Selective Sympathy and the Mumbai Chabad House

Like lots of other people, I got online as soon as I woke up this morning and checked the news from Mumbai. I turned to my husband and said, “The Chabad Rabbi and his wife were killed.”

“That’s too bad,” he answered. Then he continued, mildly. “Aren’t there over a hundred casualties?”

“A hundred and nineteen so far,” I said, reading aloud from the screen.

But I knew what he was saying. Over a hundred people dead and you’re concentrating on two of them. It’s their story you’re following obsessively, their fate you care about. Of course you care about all of them, John seemed to be saying, but you sure seem to care about some of them more than others.

Was it the old Jewish solidarity in the face of the anti-Semitism? Maybe yes, in part. But it wasn’t entirely clear, at least to the New York Times, that this was an attack on Jews and not just a random targeting of that building. (I can hear in my mind the disgusted snorts of Jews everywhere at this possibility).

But even if the terrorists were targeting Jews, the vast majority of the victims were not Jewish, and the news organizations spoke of Western—especially British and American—targets. In this regard, they were mirroring my own selective sympathies, openly preferring some victims, some stories, over other, less “Western,” ones. Like these organizations, one reason I was drawn to the story of the Chabad House was that it was a Jewish story. More than that, the Chabad Rabbi and his wife—Gavriel and Rivkah Holtzberg—were Orthodox Jews, people I knew and recognized in a way the newspapers didn’t, even if I had never met them or heard their names before yesterday.

“A Jewish center,” the reports put it, unsure at first how to characterize it, to explain what Brooklyn Jews were doing in Mumbai. Today, a photo finally appeared of the couple, performing a wedding a few months ago, in India. They looked like any one of my nieces or nephews, young newlyweds. Rivkah wears a sleek wig that others—not in the know—might mistake for her own hair (when I was growing up, wigs were more obviously wigs).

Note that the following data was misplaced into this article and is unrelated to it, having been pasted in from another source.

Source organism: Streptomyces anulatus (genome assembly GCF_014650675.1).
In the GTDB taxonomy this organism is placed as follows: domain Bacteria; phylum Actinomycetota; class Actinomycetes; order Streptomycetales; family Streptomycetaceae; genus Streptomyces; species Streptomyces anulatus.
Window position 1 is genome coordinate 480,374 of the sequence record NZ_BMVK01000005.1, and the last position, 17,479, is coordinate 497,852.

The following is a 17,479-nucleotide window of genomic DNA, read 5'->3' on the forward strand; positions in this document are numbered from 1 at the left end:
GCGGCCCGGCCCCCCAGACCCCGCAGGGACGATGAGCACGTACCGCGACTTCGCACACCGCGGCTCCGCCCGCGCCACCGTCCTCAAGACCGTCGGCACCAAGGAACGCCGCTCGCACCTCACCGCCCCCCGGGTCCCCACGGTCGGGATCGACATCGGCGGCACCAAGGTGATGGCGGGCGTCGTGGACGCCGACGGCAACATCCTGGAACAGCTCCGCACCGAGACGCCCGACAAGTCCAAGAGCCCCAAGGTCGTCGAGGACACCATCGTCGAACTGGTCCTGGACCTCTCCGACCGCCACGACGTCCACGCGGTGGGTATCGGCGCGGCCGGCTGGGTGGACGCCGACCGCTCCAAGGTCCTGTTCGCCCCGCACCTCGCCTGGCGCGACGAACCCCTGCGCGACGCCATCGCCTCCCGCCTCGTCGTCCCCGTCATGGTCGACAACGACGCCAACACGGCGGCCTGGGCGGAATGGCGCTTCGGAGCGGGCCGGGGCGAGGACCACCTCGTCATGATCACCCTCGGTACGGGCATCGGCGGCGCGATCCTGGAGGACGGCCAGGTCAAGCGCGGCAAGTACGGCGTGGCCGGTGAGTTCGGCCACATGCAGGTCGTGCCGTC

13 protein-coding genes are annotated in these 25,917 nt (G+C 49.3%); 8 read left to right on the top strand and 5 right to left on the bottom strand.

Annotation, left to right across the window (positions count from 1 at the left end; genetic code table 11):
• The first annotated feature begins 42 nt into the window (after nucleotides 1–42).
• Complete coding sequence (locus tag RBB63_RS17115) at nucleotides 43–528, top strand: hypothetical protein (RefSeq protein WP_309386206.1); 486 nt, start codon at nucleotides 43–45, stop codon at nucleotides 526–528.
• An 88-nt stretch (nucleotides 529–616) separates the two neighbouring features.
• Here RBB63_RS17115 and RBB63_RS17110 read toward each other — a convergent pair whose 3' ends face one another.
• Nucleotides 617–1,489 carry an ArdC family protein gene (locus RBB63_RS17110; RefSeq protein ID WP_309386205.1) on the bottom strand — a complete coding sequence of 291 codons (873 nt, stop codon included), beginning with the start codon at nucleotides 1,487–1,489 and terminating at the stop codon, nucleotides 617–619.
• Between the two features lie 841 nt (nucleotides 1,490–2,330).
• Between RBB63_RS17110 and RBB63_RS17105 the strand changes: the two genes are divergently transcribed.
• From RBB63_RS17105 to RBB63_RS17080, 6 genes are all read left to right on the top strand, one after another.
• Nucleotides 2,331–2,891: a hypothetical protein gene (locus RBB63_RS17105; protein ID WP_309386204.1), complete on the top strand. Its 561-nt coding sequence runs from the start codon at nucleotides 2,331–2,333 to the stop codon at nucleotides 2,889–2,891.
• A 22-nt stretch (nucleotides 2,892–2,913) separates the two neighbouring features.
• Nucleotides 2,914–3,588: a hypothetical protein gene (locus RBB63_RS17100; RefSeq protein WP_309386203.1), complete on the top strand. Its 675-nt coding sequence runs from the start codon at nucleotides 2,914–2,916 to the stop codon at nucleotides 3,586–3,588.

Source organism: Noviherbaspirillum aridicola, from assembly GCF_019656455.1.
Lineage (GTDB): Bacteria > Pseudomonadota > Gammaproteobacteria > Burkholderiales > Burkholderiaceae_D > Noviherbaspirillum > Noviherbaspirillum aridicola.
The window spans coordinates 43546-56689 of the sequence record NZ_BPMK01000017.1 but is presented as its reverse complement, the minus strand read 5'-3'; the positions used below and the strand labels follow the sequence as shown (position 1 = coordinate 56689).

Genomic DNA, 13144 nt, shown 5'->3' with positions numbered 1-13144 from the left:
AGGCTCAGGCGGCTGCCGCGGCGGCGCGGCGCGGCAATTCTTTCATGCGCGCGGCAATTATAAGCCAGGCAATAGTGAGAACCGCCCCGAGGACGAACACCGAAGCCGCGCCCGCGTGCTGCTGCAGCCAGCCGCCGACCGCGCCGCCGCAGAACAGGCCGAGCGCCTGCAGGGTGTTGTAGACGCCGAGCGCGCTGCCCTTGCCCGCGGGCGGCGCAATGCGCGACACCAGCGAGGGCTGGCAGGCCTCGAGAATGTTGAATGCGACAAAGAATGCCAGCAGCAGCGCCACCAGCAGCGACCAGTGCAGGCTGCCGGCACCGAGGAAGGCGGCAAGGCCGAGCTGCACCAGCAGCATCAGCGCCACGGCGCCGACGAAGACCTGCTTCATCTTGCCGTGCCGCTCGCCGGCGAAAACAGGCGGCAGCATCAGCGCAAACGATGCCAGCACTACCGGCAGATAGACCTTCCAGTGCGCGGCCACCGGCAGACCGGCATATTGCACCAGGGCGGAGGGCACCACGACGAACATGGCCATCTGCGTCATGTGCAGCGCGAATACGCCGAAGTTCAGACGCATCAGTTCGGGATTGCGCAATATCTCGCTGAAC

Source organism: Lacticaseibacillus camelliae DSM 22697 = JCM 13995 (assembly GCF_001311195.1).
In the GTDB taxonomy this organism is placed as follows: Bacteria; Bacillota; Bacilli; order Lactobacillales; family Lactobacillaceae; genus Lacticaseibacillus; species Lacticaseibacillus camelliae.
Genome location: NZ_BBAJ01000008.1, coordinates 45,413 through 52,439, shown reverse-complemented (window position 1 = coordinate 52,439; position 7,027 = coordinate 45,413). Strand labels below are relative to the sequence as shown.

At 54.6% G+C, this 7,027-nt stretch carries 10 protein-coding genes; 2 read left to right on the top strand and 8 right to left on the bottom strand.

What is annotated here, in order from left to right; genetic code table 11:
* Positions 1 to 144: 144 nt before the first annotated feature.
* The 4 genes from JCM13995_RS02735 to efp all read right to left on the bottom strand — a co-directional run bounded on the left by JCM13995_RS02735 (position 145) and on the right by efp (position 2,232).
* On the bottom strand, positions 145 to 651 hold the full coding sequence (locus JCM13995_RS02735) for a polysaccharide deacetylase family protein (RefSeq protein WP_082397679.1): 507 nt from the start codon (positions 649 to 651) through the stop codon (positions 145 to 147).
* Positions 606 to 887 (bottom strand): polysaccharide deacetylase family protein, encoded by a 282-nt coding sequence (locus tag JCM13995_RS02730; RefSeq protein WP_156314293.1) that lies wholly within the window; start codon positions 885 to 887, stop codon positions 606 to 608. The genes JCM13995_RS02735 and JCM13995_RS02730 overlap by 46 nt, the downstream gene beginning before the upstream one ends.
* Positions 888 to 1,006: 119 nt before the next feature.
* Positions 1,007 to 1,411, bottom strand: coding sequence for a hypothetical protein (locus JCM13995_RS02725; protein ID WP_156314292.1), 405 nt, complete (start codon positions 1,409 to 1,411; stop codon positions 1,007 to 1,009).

But I knew Chabad, too, from my own travels. Everywhere I went, when I was still Orthodox, I could count on finding a kosher meal, a hospitable family, through the network of Orthodox Jews which acted as a single far-flung family. In Zurich, one friend of the family called another in Paris, who sent me along to a cousin in London’s Golder’s Green. After I left that world, I would joke that I had traveled to Europe but seen very little, because I’d gone from Boro Park in Switzerland to Boro Park in France to Boro Park in England, surrounded everywhere by the same sort of people I’d left behind.

In Eastern Europe, Jews could travel like that from town to town, finding a place to sleep and a meal just because they were Jewish. In the postwar world, Chabad had kept up that tradition, making Jewish connections—playing “Jewish geography”—in the unlikeliest places. The Orthodox community had turned in on itself, providing such a network only for their own. Chabad tried to mimic this network for Israeli backpackers and American Jewish business travelers.

Mumbai, it was clear to me, was a natural place for a Chabad House.

Even after I left Orthodoxy, I didn’t entirely lose sight of Chabad. When my mother came to visit me on the West Coast, we both stayed at the Chabad House in San Francisco, where she could be sure the food was kosher. I enjoyed myself, I’ll admit. It wasn’t Boro Park, the Orthodox community in which I was raised; Chabad is based in Crown Heights, a different Orthodox neighborhood. And taken out of Brooklyn, these Orthodox enclaves were freer, less homogenous; they seemed more interesting, less oppressive.

I imagine that it works both ways: In Mumbai, the rabbi and his wife must have seemed like just another variety of spiritual seeker. I imagine, too, that an adventurous young Chabad couple must have welcomed the opportunity to expand their horizons.

But as a secular Jew, an ordinary American not distinguished from others by outlandish food requirements or strange garb, I travel in different circles, even if the map takes me to some of the same places I’ve been to before. In Europe two summers ago, we stayed in hotels, walked through museums, picnicked on the banks of one river or another.

Walking through residential neighborhoods, I’d look up and see a lit window and suddenly wish I could be inside. To hell with the Louvre, I wanted to sit in someone’s house, have cup of tea, make myself at home.

Maybe my search for news about the Holtzbergs is part of that same set of longings. I move through the world more anonymously now, but I’m always on the lookout for connections.